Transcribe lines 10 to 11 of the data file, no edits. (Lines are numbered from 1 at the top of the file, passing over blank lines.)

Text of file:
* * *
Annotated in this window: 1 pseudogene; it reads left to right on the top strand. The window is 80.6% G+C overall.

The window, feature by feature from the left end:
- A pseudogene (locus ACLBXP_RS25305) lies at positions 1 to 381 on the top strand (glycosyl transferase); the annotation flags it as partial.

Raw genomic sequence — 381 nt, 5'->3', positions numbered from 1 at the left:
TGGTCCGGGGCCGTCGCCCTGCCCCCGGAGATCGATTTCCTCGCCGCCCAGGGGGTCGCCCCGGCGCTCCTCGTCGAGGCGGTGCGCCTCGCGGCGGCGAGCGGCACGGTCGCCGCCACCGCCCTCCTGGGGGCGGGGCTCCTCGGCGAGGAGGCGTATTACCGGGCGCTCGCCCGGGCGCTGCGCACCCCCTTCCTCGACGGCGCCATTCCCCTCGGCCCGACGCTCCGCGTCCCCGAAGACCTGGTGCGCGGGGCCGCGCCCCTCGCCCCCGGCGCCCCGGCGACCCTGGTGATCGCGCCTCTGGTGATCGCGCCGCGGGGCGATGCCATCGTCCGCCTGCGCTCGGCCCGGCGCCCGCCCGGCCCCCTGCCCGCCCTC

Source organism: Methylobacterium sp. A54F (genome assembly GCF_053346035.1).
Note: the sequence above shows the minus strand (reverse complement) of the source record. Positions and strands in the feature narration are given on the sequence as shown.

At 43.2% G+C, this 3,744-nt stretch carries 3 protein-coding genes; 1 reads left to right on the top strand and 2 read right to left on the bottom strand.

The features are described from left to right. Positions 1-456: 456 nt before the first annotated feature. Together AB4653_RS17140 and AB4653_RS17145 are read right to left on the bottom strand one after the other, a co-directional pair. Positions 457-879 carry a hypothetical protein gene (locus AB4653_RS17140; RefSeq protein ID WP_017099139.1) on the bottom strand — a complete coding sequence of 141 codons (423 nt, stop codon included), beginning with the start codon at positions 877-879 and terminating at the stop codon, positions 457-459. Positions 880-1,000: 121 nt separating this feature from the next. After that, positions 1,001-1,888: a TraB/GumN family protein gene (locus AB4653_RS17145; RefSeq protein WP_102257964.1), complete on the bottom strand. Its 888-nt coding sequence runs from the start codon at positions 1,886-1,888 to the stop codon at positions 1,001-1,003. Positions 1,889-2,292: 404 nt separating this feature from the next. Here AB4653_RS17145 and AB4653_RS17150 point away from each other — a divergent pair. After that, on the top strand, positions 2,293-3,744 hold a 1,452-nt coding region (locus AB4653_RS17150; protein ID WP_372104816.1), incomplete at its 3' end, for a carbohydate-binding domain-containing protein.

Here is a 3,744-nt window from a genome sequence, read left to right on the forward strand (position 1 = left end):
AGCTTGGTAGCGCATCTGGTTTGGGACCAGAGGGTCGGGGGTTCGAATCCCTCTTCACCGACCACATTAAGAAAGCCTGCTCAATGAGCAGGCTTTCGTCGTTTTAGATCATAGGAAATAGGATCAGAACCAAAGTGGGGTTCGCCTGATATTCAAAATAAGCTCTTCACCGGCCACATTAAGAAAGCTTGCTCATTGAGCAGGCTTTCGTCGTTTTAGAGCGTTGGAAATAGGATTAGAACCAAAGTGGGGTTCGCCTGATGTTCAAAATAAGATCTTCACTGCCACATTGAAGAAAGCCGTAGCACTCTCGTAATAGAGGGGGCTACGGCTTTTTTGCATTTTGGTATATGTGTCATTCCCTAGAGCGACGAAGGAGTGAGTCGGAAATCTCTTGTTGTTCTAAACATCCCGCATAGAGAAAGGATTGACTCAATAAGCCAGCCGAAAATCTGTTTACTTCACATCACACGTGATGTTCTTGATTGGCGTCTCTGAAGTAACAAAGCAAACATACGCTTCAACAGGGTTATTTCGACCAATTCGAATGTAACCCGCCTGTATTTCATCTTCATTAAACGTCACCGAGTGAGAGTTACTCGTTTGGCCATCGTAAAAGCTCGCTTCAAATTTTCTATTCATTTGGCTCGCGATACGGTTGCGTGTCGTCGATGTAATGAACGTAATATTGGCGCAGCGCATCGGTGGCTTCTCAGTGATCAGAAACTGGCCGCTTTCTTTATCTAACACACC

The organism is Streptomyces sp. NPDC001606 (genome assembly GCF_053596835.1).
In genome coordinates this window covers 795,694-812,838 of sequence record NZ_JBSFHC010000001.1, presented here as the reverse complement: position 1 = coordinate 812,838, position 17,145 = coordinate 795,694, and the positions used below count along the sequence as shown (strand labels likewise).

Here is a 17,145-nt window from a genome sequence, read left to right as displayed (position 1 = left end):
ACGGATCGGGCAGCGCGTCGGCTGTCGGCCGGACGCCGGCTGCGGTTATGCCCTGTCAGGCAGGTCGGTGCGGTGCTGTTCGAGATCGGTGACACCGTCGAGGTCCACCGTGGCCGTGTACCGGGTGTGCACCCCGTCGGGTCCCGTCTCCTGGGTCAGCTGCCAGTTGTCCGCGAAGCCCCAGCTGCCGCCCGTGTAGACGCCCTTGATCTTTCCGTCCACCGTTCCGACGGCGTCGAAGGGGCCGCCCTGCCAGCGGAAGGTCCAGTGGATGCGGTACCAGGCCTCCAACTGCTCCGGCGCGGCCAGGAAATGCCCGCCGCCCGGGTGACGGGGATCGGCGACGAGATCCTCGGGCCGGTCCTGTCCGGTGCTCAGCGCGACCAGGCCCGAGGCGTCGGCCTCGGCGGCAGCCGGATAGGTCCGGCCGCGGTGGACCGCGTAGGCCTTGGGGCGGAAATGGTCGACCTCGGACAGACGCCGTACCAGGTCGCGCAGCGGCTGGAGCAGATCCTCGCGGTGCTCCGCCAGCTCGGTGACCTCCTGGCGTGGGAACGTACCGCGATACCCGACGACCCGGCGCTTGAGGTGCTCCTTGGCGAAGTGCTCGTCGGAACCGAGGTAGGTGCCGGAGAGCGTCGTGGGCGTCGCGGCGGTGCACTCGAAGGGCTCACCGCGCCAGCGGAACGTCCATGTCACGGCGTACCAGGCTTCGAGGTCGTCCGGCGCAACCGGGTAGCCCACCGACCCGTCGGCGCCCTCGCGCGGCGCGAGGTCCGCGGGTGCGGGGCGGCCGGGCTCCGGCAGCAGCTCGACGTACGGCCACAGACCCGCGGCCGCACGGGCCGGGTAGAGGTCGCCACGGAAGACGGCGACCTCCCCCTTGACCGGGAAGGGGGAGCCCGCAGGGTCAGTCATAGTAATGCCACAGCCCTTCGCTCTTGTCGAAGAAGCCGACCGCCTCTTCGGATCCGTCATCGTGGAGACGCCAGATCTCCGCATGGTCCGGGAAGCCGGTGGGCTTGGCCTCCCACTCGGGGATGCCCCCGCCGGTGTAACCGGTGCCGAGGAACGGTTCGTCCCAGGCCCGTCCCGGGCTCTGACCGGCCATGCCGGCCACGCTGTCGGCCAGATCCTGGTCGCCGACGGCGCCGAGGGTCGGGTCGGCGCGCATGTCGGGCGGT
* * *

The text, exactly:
Here is a 3,744-nt window from a genome sequence, read left to right on the forward strand (position 1 = left end):
AGCTTGGTAGCGCATCTGGTTTGGGACCAGAGGGTCGGGGGTTCGAATCCCTCTTCACCGACCACATTAAGAAAGCCTGCTCAATGAGCAGGCTTTCGTCGTTTTAGATCATAGGAAATAGGATCAGAACCAAAGTGGGGTTCGCCTGATATTCAAAATAAGCTCTTCACCGGCCACATTAAGAAAGCTTGCTCATTGAGCAGGCTTTCGTCGTTTTAGAGCGTTGGAAATAGGATTAGAACCAAAGTGGGGTTCGCCTGATGTTCAAAATAAGATCTTCACTGCCACATTGAAGAAAGCCGTAGCACTCTCGTAATAGAGGGGGCTACGGCTTTTTTGCATTTTGGTATATGTGTCATTCCCTAGAGCGACGAAGGAGTGAGTCGGAAATCTCTTGTTGTTCTAAACATCCCGCATAGAGAAAGGATTGACTCAATAAGCCAGCCGAAAATCTGTTTACTTCACATCACACGTGATGTTCTTGATTGGCGTCTCTGAAGTAACAAAGCAAACATACGCTTCAACAGGGTTATTTCGACCAATTCGAATGTAACCCGCCTGTATTTCATCTTCATTAAACGTCACCGAGTGAGAGTTACTCGTTTGGCCATCGTAAAAGCTCGCTTCAAATTTTCTATTCATTTGGCTCGCGATACGGTTGCGTGTCGTCGATGTAATGAACGTAATATTGGCGCAGCGCATCGGTGGCTTCTCAGTGATCAGAAACTGGCCGCTTTCTTTATCTAACACACC